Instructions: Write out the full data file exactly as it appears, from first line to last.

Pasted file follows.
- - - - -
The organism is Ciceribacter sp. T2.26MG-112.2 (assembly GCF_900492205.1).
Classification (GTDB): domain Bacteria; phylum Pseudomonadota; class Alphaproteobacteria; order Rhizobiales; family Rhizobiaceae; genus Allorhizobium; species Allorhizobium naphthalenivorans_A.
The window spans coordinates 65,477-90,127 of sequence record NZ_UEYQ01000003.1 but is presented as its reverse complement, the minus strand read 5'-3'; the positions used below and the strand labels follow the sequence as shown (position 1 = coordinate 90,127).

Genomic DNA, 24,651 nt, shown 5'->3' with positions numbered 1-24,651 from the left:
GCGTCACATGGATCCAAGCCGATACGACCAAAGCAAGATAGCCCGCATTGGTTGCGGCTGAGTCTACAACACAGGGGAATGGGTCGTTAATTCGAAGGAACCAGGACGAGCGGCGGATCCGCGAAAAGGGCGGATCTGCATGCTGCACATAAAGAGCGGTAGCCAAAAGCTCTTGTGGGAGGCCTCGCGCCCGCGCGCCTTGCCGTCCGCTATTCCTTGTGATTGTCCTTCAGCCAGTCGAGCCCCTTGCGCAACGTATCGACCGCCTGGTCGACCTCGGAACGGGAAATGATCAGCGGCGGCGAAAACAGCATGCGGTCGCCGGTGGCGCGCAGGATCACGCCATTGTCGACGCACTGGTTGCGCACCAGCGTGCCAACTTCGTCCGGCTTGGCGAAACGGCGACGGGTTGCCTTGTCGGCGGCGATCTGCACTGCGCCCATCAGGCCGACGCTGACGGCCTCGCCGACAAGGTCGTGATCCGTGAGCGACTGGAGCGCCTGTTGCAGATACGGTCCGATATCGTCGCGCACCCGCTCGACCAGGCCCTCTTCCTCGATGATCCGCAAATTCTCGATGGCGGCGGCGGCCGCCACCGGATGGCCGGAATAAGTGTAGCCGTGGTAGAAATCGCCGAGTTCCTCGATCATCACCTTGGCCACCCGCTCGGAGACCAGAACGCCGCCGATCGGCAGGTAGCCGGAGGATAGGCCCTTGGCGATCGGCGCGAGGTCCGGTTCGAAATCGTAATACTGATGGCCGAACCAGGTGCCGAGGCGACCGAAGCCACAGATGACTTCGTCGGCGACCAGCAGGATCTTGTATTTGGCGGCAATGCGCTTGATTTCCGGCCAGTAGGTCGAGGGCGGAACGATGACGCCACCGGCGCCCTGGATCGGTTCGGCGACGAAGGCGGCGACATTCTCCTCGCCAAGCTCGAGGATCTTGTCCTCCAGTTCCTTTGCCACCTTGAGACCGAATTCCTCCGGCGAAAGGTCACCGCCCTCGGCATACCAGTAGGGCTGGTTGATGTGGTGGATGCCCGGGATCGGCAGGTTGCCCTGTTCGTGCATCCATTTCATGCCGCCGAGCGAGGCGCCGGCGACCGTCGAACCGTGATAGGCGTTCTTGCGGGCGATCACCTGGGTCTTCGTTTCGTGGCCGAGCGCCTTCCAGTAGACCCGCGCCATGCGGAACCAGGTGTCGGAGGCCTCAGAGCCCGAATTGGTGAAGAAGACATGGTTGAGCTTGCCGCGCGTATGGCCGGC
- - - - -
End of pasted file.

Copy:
The organism is Ciceribacter sp. T2.26MG-112.2 (assembly GCF_900492205.1).
Classification (GTDB): domain Bacteria; phylum Pseudomonadota; class Alphaproteobacteria; order Rhizobiales; family Rhizobiaceae; genus Allorhizobium; species Allorhizobium naphthalenivorans_A.
The window spans coordinates 65,477-90,127 of sequence record NZ_UEYQ01000003.1 but is presented as its reverse complement, the minus strand read 5'-3'; the positions used below and the strand labels follow the sequence as shown (position 1 = coordinate 90,127).

Genomic DNA, 24,651 nt, shown 5'->3' with positions numbered 1-24,651 from the left:
GCGTCACATGGATCCAAGCCGATACGACCAAAGCAAGATAGCCCGCATTGGTTGCGGCTGAGTCTACAACACAGGGGAATGGGTCGTTAATTCGAAGGAACCAGGACGAGCGGCGGATCCGCGAAAAGGGCGGATCTGCATGCTGCACATAAAGAGCGGTAGCCAAAAGCTCTTGTGGGAGGCCTCGCGCCCGCGCGCCTTGCCGTCCGCTATTCCTTGTGATTGTCCTTCAGCCAGTCGAGCCCCTTGCGCAACGTATCGACCGCCTGGTCGACCTCGGAACGGGAAATGATCAGCGGCGGCGAAAACAGCATGCGGTCGCCGGTGGCGCGCAGGATCACGCCATTGTCGACGCACTGGTTGCGCACCAGCGTGCCAACTTCGTCCGGCTTGGCGAAACGGCGACGGGTTGCCTTGTCGGCGGCGATCTGCACTGCGCCCATCAGGCCGACGCTGACGGCCTCGCCGACAAGGTCGTGATCCGTGAGCGACTGGAGCGCCTGTTGCAGATACGGTCCGATATCGTCGCGCACCCGCTCGACCAGGCCCTCTTCCTCGATGATCCGCAAATTCTCGATGGCGGCGGCGGCCGCCACCGGATGGCCGGAATAAGTGTAGCCGTGGTAGAAATCGCCGAGTTCCTCGATCATCACCTTGGCCACCCGCTCGGAGACCAGAACGCCGCCGATCGGCAGGTAGCCGGAGGATAGGCCCTTGGCGATCGGCGCGAGGTCCGGTTCGAAATCGTAATACTGATGGCCGAACCAGGTGCCGAGGCGACCGAAGCCACAGATGACTTCGTCGGCGACCAGCAGGATCTTGTATTTGGCGGCAATGCGCTTGATTTCCGGCCAGTAGGTCGAGGGCGGAACGATGACGCCACCGGCGCCCTGGATCGGTTCGGCGACGAAGGCGGCGACATTCTCCTCGCCAAGCTCGAGGATCTTGTCCTCCAGTTCCTTTGCCACCTTGAGACCGAATTCCTCCGGCGAAAGGTCACCGCCCTCGGCATACCAGTAGGGCTGGTTGATGTGGTGGATGCCCGGGATCGGCAGGTTGCCCTGTTCGTGCATCCATTTCATGCCGCCGAGCGAGGCGCCGGCGACCGTCGAACCGTGATAGGCGTTCTTGCGGGCGATCACCTGGGTCTTCGTTTCGTGGCCGAGCGCCTTCCAGTAGACCCGCGCCATGCGGAACCAGGTGTCGGAGGCCTCAGAGCCCGAATTGGTGAAGAAGACATGGTTGAGCTTGCCGCGCGTATGGCCGGC